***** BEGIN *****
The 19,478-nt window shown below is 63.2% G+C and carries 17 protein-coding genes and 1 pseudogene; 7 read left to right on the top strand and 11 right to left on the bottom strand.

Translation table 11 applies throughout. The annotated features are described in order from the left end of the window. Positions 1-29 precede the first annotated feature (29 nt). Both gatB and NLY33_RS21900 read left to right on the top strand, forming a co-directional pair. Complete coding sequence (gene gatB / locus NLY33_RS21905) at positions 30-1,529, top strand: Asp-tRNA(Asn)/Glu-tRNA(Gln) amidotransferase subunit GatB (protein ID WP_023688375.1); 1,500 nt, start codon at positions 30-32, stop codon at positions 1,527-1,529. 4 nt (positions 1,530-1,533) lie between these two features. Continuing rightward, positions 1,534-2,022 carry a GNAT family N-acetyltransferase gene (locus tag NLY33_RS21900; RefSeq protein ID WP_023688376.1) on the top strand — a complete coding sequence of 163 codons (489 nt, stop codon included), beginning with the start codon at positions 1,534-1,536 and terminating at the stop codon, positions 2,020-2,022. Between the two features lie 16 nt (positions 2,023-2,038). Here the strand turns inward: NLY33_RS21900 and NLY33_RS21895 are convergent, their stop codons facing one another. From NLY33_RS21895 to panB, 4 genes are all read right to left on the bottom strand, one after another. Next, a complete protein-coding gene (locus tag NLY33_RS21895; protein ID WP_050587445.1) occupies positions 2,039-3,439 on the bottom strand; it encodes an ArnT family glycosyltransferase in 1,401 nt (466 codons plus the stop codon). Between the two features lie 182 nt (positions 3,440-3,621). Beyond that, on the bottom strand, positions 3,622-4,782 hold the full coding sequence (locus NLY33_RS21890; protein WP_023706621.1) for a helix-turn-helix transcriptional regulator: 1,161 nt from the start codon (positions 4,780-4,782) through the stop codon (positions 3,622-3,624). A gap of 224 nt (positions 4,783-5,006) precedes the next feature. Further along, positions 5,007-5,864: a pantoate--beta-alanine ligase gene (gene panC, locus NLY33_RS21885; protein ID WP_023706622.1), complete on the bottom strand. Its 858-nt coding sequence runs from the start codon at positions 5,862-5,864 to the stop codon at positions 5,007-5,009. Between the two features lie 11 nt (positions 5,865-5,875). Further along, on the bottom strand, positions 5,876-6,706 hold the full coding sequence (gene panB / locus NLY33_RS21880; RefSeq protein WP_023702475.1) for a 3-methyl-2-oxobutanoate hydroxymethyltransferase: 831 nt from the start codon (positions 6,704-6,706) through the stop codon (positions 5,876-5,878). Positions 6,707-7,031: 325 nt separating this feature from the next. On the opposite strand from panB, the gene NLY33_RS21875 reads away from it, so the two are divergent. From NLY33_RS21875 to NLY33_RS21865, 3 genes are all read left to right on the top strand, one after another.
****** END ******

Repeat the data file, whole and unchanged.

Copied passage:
The 19,478-nt window shown below is 63.2% G+C and carries 17 protein-coding genes and 1 pseudogene; 7 read left to right on the top strand and 11 right to left on the bottom strand.

Translation table 11 applies throughout. The annotated features are described in order from the left end of the window. Positions 1-29 precede the first annotated feature (29 nt). Both gatB and NLY33_RS21900 read left to right on the top strand, forming a co-directional pair. Complete coding sequence (gene gatB / locus NLY33_RS21905) at positions 30-1,529, top strand: Asp-tRNA(Asn)/Glu-tRNA(Gln) amidotransferase subunit GatB (protein ID WP_023688375.1); 1,500 nt, start codon at positions 30-32, stop codon at positions 1,527-1,529. 4 nt (positions 1,530-1,533) lie between these two features. Continuing rightward, positions 1,534-2,022 carry a GNAT family N-acetyltransferase gene (locus tag NLY33_RS21900; RefSeq protein ID WP_023688376.1) on the top strand — a complete coding sequence of 163 codons (489 nt, stop codon included), beginning with the start codon at positions 1,534-1,536 and terminating at the stop codon, positions 2,020-2,022. Between the two features lie 16 nt (positions 2,023-2,038). Here the strand turns inward: NLY33_RS21900 and NLY33_RS21895 are convergent, their stop codons facing one another. From NLY33_RS21895 to panB, 4 genes are all read right to left on the bottom strand, one after another. Next, a complete protein-coding gene (locus tag NLY33_RS21895; protein ID WP_050587445.1) occupies positions 2,039-3,439 on the bottom strand; it encodes an ArnT family glycosyltransferase in 1,401 nt (466 codons plus the stop codon). Between the two features lie 182 nt (positions 3,440-3,621). Beyond that, on the bottom strand, positions 3,622-4,782 hold the full coding sequence (locus NLY33_RS21890; protein WP_023706621.1) for a helix-turn-helix transcriptional regulator: 1,161 nt from the start codon (positions 4,780-4,782) through the stop codon (positions 3,622-3,624). A gap of 224 nt (positions 4,783-5,006) precedes the next feature. Further along, positions 5,007-5,864: a pantoate--beta-alanine ligase gene (gene panC, locus NLY33_RS21885; protein ID WP_023706622.1), complete on the bottom strand. Its 858-nt coding sequence runs from the start codon at positions 5,862-5,864 to the stop codon at positions 5,007-5,009. Between the two features lie 11 nt (positions 5,865-5,875). Further along, on the bottom strand, positions 5,876-6,706 hold the full coding sequence (gene panB / locus NLY33_RS21880; RefSeq protein WP_023702475.1) for a 3-methyl-2-oxobutanoate hydroxymethyltransferase: 831 nt from the start codon (positions 6,704-6,706) through the stop codon (positions 5,876-5,878). Positions 6,707-7,031: 325 nt separating this feature from the next. On the opposite strand from panB, the gene NLY33_RS21875 reads away from it, so the two are divergent. From NLY33_RS21875 to NLY33_RS21865, 3 genes are all read left to right on the top strand, one after another.